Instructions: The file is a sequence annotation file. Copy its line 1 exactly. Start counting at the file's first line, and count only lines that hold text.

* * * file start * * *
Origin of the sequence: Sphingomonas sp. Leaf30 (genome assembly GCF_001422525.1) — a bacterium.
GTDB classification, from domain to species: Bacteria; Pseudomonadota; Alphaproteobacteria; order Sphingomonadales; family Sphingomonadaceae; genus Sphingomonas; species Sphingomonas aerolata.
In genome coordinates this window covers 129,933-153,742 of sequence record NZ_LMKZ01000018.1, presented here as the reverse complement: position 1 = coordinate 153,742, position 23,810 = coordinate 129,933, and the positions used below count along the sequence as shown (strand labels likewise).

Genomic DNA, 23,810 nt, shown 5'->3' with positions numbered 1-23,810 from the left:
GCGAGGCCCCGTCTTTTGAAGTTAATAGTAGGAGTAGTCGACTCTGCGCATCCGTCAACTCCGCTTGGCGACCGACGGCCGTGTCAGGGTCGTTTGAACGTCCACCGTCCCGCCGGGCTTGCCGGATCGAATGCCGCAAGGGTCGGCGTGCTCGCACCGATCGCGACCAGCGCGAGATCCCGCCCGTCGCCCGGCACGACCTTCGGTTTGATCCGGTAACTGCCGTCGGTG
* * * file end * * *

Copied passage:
Origin of the sequence: Sphingomonas sp. Leaf30 (genome assembly GCF_001422525.1) — a bacterium.